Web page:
Most of the Jews in Norway settled in Oslo and Trondheim; with a few scattered in other Norwegian communities. The author’s paternal grandparents, Leib and Henriette Levin, settled in Rjukan, a small town in the middle of Norway, in Telemark county. Here grandfather was given the honour of delivering the keynote speech on the Norwegian Constitution Day of 17 May, 1914. One of his pivotal sentences in that speech reflects how Leib Levin understood his identity: “Om vi ere jøder i religion hindrer de oss ikke av vaere nordmaend i nation” (If we are Jews by religion, this does not prevent us from being Norwegian by nation). (p. 29)

   The process of this volume coming to birth in its English version is interesting. In 2008, the book was published in Norwegian, in Norway as “Vi skal plukke poteter,” Flukten fra Holocaust. (“We are going to pick potatoes,” the Escape from the Holocaust). However, the author, being gifted and trained in linguistics; and wanting to tell the story in America; undertook the task of translating her work into English.

   The phrase, “We are going to pick potatoes,” was a euphemism to tell others they were fleeing from the Nazis into neutral Sweden to live in exile until after the war. One of the conditions of being accepted in Sweden was that the Norwegian immigrants were required to find work in Sweden as soon as possible. Levin Berman’s Far (father) was able to do some very significant social work in settling the Norwegian Jewish refugees.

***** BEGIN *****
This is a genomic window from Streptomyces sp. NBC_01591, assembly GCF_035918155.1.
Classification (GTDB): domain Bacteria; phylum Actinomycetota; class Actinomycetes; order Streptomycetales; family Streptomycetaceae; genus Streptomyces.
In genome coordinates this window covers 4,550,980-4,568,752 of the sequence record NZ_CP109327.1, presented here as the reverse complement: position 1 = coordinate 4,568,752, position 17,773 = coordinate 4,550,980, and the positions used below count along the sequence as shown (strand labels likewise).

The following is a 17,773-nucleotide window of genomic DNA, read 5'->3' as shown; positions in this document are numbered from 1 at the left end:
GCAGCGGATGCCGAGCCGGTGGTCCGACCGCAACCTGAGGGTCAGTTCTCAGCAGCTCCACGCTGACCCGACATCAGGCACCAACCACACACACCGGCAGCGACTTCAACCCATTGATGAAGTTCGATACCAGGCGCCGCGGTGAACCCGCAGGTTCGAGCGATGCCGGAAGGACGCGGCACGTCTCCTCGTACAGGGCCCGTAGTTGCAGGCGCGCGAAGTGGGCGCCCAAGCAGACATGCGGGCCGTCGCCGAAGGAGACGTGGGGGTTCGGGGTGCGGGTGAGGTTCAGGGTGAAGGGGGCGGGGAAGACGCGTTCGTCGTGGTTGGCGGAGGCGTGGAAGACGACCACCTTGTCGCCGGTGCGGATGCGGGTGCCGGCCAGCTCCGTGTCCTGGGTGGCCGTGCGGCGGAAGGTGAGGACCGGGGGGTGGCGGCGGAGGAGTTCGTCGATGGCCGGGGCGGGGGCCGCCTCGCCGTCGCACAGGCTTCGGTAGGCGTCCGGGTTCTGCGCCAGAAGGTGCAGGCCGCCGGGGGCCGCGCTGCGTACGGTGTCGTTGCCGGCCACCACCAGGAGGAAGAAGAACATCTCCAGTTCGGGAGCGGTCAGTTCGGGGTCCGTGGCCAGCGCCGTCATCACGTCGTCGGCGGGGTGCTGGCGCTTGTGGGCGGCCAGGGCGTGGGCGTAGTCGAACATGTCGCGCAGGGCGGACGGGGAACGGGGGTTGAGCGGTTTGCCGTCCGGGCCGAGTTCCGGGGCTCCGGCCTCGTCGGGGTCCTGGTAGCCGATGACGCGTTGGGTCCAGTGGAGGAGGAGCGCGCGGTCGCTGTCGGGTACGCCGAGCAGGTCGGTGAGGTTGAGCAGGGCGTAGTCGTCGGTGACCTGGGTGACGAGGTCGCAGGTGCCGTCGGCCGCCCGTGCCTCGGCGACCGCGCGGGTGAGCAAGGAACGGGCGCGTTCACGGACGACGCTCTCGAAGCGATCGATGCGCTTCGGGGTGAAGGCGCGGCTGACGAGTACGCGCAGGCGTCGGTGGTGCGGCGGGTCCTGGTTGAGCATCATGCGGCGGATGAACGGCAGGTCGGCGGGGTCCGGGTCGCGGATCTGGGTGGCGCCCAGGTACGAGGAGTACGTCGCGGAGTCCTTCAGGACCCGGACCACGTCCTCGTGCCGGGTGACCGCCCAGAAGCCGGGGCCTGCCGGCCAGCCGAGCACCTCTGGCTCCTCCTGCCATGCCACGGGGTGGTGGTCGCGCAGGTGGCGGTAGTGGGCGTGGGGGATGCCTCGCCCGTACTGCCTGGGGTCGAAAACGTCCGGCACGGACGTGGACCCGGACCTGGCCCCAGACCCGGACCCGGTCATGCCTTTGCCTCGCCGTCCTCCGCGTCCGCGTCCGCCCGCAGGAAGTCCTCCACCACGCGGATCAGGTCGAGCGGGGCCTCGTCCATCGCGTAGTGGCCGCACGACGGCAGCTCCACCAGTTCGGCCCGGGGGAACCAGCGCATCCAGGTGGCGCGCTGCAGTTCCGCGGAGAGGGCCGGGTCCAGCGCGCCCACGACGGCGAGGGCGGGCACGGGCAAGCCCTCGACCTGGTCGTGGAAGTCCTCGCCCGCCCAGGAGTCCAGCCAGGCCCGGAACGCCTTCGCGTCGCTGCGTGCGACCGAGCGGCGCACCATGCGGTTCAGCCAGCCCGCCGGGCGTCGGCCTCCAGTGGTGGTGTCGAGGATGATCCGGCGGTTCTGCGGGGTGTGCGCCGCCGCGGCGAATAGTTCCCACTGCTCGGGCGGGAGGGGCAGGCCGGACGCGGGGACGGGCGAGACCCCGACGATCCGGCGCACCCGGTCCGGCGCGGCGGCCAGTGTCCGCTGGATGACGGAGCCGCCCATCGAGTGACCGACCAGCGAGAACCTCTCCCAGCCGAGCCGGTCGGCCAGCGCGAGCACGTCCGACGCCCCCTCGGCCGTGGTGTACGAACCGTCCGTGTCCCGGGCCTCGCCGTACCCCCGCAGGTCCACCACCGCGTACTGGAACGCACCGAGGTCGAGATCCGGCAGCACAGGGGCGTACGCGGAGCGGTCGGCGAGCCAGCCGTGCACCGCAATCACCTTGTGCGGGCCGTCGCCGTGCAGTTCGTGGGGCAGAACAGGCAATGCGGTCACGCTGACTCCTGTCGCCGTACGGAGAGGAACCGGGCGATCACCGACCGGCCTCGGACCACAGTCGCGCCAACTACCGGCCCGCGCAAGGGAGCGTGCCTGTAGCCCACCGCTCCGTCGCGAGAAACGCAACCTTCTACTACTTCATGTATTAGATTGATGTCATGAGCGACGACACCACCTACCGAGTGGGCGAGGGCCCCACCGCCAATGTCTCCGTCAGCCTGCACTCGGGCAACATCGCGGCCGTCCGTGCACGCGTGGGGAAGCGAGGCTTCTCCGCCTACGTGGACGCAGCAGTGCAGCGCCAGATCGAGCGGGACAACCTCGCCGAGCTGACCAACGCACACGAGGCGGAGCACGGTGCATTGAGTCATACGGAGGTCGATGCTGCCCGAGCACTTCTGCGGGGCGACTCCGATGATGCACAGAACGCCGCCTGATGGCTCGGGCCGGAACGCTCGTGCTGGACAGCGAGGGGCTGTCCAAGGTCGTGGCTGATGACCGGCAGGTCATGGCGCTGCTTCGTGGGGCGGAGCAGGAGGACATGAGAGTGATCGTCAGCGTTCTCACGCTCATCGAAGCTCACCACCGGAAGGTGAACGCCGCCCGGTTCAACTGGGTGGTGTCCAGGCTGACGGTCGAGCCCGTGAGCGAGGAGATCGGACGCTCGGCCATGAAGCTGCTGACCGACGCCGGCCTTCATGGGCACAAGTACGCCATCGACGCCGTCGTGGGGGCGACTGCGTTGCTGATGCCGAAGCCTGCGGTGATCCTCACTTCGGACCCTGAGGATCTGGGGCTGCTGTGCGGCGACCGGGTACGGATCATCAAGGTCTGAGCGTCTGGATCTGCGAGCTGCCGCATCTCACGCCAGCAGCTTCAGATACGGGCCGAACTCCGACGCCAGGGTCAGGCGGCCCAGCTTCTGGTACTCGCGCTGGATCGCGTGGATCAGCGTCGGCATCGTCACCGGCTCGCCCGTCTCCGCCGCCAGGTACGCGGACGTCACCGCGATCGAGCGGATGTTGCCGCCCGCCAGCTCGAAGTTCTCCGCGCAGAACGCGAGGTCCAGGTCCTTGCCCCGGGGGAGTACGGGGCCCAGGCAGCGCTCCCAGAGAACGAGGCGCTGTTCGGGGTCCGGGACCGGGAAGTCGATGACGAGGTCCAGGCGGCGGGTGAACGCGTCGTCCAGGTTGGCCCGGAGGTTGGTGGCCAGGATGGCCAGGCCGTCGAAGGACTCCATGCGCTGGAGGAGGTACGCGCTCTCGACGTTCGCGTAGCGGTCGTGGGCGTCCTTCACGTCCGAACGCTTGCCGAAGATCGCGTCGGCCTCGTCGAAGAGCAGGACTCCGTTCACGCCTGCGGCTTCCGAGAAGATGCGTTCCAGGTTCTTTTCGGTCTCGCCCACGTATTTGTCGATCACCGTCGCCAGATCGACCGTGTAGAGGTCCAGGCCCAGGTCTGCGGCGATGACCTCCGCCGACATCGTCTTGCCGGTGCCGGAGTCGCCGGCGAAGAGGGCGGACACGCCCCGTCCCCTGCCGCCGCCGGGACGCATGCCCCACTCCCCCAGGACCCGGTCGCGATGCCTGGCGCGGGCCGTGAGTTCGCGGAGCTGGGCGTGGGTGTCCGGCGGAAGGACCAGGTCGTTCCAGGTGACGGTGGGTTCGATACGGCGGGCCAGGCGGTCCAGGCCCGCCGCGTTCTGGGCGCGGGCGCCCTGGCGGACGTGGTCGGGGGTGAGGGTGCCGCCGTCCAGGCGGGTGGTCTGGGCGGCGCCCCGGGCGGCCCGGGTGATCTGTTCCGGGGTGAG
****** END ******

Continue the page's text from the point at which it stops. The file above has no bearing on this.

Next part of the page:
Ultimately, I think it is Irene Levin Berman’s passion to tell this untold story of Norway’s Jews and the Holocaust that will surely prove beneficial to those living in the present age and for generations to come—for to honour those who perished in the Holocaust is to remember them.

   I encourage readers to visit the following website for more information concerning the book and the author here.

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About dimlamp
I am, among other things, a sojourner, a sinner-saint, a baptized, life-long learner and follower of Jesus, and Lutheran pastor. Dim Lamp: dimlamp.wordpress.com gwh photos: gwhphotos.wordpress.com

4 Responses to Book Review: “We Are Going to Pick Potatoes”

  1. Bill Chance says:

    What an interesting book. That is truly a story I had never heard of before.

    Thanks for sharing.

  2. dimlamp says:

    Thanks for your comment. Yes, I too think it is an important story that needs to be shared with the world.

  3. frizztext says:

    thank you, Garth, for this interesting book review!

  4. dimlamp says:

    You are welcome Dietmar! Hope you are well.